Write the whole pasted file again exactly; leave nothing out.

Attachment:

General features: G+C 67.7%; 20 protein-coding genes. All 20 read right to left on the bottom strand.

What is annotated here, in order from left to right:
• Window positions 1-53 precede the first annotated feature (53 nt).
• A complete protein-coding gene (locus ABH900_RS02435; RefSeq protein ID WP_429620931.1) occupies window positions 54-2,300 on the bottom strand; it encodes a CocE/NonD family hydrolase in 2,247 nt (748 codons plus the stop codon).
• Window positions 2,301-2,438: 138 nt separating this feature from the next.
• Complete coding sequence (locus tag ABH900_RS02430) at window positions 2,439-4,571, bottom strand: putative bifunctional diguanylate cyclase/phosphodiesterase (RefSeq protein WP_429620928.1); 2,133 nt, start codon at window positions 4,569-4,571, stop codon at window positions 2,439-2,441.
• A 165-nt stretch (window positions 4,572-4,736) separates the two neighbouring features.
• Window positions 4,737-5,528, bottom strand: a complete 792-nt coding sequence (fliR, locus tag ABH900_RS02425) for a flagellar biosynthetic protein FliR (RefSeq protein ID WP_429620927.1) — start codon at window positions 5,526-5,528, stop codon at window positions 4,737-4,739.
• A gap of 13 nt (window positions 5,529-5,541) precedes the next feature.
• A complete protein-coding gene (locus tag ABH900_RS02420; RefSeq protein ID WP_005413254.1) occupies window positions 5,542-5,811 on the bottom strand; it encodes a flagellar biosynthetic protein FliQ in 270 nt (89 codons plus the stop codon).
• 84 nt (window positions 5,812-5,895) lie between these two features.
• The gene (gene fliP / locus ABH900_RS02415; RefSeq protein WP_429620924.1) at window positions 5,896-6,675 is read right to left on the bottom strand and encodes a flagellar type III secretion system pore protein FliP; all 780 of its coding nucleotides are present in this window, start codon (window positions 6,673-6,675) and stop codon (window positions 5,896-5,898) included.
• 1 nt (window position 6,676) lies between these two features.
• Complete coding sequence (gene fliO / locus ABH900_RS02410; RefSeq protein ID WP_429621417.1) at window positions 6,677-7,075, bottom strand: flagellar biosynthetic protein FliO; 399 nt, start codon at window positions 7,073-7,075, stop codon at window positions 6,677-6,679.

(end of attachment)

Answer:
General features: G+C 67.7%; 20 protein-coding genes. All 20 read right to left on the bottom strand.

What is annotated here, in order from left to right:
• Window positions 1-53 precede the first annotated feature (53 nt).
• A complete protein-coding gene (locus ABH900_RS02435; RefSeq protein ID WP_429620931.1) occupies window positions 54-2,300 on the bottom strand; it encodes a CocE/NonD family hydrolase in 2,247 nt (748 codons plus the stop codon).
• Window positions 2,301-2,438: 138 nt separating this feature from the next.
• Complete coding sequence (locus tag ABH900_RS02430) at window positions 2,439-4,571, bottom strand: putative bifunctional diguanylate cyclase/phosphodiesterase (RefSeq protein WP_429620928.1); 2,133 nt, start codon at window positions 4,569-4,571, stop codon at window positions 2,439-2,441.
• A 165-nt stretch (window positions 4,572-4,736) separates the two neighbouring features.
• Window positions 4,737-5,528, bottom strand: a complete 792-nt coding sequence (fliR, locus tag ABH900_RS02425) for a flagellar biosynthetic protein FliR (RefSeq protein ID WP_429620927.1) — start codon at window positions 5,526-5,528, stop codon at window positions 4,737-4,739.
• A gap of 13 nt (window positions 5,529-5,541) precedes the next feature.
• A complete protein-coding gene (locus tag ABH900_RS02420; RefSeq protein ID WP_005413254.1) occupies window positions 5,542-5,811 on the bottom strand; it encodes a flagellar biosynthetic protein FliQ in 270 nt (89 codons plus the stop codon).
• 84 nt (window positions 5,812-5,895) lie between these two features.
• The gene (gene fliP / locus ABH900_RS02415; RefSeq protein WP_429620924.1) at window positions 5,896-6,675 is read right to left on the bottom strand and encodes a flagellar type III secretion system pore protein FliP; all 780 of its coding nucleotides are present in this window, start codon (window positions 6,673-6,675) and stop codon (window positions 5,896-5,898) included.
• 1 nt (window position 6,676) lies between these two features.
• Complete coding sequence (gene fliO / locus ABH900_RS02410; RefSeq protein ID WP_429621417.1) at window positions 6,677-7,075, bottom strand: flagellar biosynthetic protein FliO; 399 nt, start codon at window positions 7,073-7,075, stop codon at window positions 6,677-6,679.